Wales and the Break Up of Britain
Although the news of Scotland’s democratic renewal everywhere outside Scotland was limited, around five hundred people gathered outside the Senedd in Cardiff Bay to show our solidarity with our Scottish sister movement and to make the case for Wales to do the same. Those trips to Scotland in 2014 were life-changing. For the first time in my political life, a different future seemed possible. And people in Scotland wanted it. They were excited for it. So many people I had spoken to were determined that things couldn’t and shouldn’t go on in the old way. It was infectious.
Already by 2014, Britain was broken. The 2008 banking crash was followed by crippling welfare cuts otherwise known as ‘austerity’ – a term designed to make the UK government’s libertarianism sound like common sense. Far-right English nationalists (UKIP) had seats in the European Parliament and the London-based tabloids were taking regular potshots at the EU as an institution, as well as at the Scottish government (SNP-run) and the Welsh Assembly (Labour-run). These were the foundation years for the culture wars and the rise of Boris Johnson and Donald Trump.
Tom Nairn warned us in the late 1990s of a “hard-nosed and myopic” English climate of opinion – ‘Euro-scepticism.’ In After Britain, he wrote:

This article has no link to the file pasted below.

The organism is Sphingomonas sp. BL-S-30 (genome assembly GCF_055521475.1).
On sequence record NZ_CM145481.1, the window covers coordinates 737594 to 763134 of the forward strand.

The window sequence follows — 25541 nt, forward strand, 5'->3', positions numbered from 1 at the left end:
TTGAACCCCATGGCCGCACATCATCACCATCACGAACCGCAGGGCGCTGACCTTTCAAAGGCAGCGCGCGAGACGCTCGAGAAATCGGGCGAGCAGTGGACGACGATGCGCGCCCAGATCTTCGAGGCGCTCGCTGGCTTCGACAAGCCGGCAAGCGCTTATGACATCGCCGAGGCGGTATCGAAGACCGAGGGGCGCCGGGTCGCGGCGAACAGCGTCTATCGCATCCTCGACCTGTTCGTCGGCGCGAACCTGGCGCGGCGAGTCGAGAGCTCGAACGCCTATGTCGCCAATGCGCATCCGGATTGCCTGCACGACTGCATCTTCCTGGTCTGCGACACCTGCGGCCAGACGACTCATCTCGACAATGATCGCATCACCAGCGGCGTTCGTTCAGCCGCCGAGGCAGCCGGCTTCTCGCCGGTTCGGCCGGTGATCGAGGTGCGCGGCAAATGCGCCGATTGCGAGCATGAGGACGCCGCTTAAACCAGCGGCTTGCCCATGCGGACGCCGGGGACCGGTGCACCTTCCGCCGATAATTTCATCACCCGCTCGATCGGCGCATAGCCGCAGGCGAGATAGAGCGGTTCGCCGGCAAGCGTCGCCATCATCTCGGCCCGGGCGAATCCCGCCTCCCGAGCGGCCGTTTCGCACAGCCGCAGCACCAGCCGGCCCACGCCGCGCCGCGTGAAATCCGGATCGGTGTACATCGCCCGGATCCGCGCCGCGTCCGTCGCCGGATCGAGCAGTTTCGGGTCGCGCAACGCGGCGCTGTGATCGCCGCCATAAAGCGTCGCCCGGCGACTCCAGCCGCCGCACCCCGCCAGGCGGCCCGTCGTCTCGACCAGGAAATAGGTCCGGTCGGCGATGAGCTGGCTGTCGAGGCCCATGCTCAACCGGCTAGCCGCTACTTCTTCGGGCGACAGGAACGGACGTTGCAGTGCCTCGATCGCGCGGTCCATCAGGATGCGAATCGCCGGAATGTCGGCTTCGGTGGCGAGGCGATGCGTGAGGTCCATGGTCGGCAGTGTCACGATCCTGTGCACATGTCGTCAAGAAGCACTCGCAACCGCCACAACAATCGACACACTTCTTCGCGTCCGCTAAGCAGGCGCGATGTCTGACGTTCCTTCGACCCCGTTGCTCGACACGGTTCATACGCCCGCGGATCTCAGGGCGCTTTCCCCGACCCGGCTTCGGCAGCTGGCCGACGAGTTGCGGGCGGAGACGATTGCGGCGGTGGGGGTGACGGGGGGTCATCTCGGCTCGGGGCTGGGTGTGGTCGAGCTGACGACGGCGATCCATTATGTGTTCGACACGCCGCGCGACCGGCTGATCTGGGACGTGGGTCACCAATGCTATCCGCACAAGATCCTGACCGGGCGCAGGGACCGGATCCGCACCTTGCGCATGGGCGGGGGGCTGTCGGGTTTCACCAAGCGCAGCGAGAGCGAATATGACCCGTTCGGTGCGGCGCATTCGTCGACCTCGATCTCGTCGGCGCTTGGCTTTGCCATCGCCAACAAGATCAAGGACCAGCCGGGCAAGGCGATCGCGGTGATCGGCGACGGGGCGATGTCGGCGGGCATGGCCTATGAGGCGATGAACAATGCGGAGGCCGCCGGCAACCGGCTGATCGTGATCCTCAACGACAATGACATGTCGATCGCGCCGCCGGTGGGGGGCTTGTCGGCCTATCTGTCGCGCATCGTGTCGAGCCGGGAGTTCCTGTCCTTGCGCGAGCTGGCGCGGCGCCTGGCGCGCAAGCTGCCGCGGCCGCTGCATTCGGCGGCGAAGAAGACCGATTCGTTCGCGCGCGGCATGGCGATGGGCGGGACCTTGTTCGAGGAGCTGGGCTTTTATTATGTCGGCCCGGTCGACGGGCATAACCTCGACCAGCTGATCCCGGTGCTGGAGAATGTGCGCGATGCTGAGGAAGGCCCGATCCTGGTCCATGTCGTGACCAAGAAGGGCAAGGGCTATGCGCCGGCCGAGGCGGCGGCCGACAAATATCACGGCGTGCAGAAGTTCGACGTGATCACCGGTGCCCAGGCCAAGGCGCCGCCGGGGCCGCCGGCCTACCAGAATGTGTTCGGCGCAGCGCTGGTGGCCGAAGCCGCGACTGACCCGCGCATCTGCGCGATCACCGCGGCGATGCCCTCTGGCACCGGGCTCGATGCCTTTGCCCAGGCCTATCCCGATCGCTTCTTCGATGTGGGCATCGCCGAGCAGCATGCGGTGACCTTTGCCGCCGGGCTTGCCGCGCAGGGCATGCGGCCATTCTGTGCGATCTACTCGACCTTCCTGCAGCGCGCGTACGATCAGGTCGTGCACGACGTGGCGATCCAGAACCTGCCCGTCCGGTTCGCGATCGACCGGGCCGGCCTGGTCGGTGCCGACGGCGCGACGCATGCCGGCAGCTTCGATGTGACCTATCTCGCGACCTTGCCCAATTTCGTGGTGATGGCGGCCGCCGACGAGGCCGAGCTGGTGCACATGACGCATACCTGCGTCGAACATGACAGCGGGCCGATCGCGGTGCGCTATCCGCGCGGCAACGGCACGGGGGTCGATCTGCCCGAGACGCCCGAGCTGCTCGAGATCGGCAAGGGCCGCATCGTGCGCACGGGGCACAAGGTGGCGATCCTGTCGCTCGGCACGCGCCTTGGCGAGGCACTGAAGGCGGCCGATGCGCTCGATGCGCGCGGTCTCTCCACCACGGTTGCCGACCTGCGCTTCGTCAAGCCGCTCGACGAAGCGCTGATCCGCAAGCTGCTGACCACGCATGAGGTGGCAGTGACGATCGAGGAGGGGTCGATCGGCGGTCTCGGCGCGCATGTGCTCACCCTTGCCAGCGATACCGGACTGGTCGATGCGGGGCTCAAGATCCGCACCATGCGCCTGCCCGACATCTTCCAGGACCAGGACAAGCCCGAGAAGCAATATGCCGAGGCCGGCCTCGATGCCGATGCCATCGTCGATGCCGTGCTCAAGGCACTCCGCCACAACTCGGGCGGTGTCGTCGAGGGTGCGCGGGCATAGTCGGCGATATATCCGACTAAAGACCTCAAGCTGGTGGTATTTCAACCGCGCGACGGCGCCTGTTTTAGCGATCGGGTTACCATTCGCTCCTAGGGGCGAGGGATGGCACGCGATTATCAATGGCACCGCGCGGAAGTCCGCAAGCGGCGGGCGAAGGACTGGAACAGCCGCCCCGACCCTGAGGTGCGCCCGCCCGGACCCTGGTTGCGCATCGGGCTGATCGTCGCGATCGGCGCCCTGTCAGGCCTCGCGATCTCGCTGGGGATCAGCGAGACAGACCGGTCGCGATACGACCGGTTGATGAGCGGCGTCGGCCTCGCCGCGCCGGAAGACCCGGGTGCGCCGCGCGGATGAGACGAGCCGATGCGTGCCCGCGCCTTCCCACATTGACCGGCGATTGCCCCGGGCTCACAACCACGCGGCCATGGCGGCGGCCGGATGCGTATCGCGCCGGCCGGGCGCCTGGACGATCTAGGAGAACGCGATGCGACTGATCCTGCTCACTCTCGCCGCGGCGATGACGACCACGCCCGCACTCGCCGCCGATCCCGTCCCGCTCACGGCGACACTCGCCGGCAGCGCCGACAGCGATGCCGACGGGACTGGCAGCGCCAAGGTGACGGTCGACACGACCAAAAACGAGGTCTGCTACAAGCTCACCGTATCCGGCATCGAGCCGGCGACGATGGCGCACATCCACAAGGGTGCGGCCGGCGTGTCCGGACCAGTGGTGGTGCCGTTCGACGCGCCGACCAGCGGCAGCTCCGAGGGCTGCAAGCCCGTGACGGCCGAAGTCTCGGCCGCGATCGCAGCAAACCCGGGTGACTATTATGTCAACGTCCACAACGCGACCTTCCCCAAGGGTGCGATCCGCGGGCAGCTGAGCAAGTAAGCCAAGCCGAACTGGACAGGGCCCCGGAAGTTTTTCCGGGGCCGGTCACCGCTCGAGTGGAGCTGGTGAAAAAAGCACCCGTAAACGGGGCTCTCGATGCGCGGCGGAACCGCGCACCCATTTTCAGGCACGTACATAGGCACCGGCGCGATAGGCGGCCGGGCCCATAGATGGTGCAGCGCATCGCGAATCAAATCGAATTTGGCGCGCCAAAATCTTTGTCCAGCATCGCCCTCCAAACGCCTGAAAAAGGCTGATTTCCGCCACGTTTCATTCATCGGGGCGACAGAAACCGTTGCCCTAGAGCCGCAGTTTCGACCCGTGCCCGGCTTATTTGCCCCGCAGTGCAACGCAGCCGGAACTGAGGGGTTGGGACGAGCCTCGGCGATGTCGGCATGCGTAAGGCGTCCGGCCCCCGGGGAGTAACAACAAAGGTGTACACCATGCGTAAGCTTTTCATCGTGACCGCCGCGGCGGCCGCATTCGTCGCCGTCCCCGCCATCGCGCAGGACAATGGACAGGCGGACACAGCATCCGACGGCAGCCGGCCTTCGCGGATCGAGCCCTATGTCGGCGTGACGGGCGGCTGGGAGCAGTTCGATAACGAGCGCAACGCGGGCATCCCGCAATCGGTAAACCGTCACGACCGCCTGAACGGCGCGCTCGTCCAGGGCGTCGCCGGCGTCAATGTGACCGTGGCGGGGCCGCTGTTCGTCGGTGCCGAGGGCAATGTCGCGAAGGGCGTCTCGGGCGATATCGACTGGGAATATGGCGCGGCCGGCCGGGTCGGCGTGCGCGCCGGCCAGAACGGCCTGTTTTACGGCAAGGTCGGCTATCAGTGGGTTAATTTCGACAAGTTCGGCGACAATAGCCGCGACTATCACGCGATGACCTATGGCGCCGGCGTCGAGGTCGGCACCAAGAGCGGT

“If such a proto-nationalist mythology does indeed become the matrix for popular heartland resentment at decline and loss, and is further aggravated by failure or marginalisation, then, of course, serious problems could be posed.”
Many people in Scotland could see the risks from this and wanted to make the most of their chance to take a different path. Those risks are greater now almost a decade on.
Even though Scotland had been ahead of the game, it was only after the vote to leave the EU, the subsequent shenanigans over the Brexit deal, and then the election of the Johnson government in 2019, that opinion in relation to Welsh independence started to shift. The Euro-sceptic ex-tabloid journalist with a sketchy reputation was voted in as prime minister of Great Britain with a thumping majority. Within months, this character – previously seen by most political observers as a joke – suddenly found himself running a state that was far from ready for a global killer pandemic. It didn’t take long before the facade slipped.